While girls’ rights have long been at the centre of UNICEF programmes worldwide, a push is underway to ensure that gender outcomes are integrated across all focus areas of the organization’s work. Worldwide, for example, girls and women predominantly bear responsibility for procuring water for their households, and in many developing countries, that task can be so time-consuming that it precludes a girl’s full participation in school, or takes her so far from home that she is left vulnerable to sexual assault. To provide a community with safe drinking water, then, is also to provide the girls who live there with a greater chance of getting an education, with increased protection from abuse.
On 5 June, UNICEF Deputy Executive Director Geeta Rao Gupta and Principal Adviser on Gender Rights and Civic Engagement Anju Malhotra presented the newly launched UNICEF Gender Action Plan 2014–2017 (GAP), which was approved by the Executive Board during its annual session. The GAP outlines the organization’s objectives for achieving a more gender-equal world through emphasis on four targeted priorities: advancing girls’ secondary education; ending child marriage; promoting gender-responsive adolescent health; and addressing gender-based violence in emergencies.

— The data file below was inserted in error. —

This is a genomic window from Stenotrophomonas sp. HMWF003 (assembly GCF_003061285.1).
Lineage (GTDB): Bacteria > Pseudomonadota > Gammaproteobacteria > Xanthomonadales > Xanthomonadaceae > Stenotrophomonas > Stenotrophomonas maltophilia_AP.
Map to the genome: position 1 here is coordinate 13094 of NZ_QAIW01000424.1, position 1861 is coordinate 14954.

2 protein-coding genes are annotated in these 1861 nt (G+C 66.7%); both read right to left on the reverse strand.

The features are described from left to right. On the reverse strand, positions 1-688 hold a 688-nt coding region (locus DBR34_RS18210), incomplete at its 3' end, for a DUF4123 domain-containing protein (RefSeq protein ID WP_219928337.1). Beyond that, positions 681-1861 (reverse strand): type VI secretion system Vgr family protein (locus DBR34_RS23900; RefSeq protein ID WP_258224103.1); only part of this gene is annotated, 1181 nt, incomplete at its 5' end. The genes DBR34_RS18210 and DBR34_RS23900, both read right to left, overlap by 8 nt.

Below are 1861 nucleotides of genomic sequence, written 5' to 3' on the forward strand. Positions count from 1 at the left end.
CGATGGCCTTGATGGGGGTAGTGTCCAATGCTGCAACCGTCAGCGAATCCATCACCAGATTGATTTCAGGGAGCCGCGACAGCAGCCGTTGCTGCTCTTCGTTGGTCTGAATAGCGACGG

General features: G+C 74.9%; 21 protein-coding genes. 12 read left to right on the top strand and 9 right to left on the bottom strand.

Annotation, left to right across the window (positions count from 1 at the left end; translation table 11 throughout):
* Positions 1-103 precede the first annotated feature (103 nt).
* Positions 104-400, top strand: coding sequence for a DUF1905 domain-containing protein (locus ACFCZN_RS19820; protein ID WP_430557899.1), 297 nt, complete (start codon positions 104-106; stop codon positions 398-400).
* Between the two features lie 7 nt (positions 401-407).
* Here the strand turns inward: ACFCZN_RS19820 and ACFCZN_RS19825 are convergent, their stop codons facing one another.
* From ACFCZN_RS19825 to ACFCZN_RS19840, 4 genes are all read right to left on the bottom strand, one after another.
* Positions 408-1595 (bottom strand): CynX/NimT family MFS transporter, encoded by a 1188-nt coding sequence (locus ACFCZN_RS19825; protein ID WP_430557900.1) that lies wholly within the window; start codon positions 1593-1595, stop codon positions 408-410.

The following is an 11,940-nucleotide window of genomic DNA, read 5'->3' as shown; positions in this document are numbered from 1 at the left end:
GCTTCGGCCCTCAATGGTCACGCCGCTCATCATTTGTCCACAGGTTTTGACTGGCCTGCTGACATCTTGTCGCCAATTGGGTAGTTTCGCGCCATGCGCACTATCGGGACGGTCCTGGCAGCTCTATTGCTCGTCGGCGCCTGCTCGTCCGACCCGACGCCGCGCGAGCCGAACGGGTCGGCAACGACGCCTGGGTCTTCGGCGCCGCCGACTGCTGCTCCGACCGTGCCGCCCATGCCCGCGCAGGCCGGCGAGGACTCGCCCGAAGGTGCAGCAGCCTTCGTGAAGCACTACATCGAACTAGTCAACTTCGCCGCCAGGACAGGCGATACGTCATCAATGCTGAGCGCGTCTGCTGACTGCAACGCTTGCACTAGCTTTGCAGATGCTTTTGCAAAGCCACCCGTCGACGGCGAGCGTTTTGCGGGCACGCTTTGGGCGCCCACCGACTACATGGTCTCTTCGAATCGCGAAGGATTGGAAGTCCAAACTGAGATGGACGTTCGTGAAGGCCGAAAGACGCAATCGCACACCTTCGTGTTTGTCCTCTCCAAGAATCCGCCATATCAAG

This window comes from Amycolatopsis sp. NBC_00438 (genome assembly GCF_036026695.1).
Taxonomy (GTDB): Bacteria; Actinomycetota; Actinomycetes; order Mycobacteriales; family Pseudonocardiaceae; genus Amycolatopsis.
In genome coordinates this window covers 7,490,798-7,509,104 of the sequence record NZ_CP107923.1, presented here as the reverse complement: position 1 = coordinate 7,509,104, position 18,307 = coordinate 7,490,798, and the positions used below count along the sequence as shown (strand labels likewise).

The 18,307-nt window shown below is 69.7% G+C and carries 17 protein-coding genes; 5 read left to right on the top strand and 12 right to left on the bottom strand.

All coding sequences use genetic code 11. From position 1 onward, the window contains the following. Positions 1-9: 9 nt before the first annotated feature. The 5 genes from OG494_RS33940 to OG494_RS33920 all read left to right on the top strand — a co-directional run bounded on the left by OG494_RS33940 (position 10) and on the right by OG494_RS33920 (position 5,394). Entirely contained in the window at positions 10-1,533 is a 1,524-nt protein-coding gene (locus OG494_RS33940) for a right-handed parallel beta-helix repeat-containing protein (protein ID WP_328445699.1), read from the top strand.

Advancing girls’ secondary education: Girls’ education has been shown not only to benefit girls themselves, but also to yield positive results for nearly every development outcome, including reducing child and maternal mortality, ending poverty, achieving equitable growth and changing social norms. But the widest disparities between boys’ and girls’ attendance are at the secondary-school level, and if current trends continue, gender parity in secondary education will only be achieved in 62 of 168 countries by 2015. Marginalized girls – including girls in poor or rural communities, who are from ethnic minority groups or who are living with disabilities – are at even greater risk of not completing secondary school. UNICEF’s work to overcome these barriers includes focusing on improved gender equity from within secondary education, such as through recruitment and training of more female teachers, as well as addressing financial barriers families face in sending their girls to school, including through provision of stipends, scholarships and cash transfers.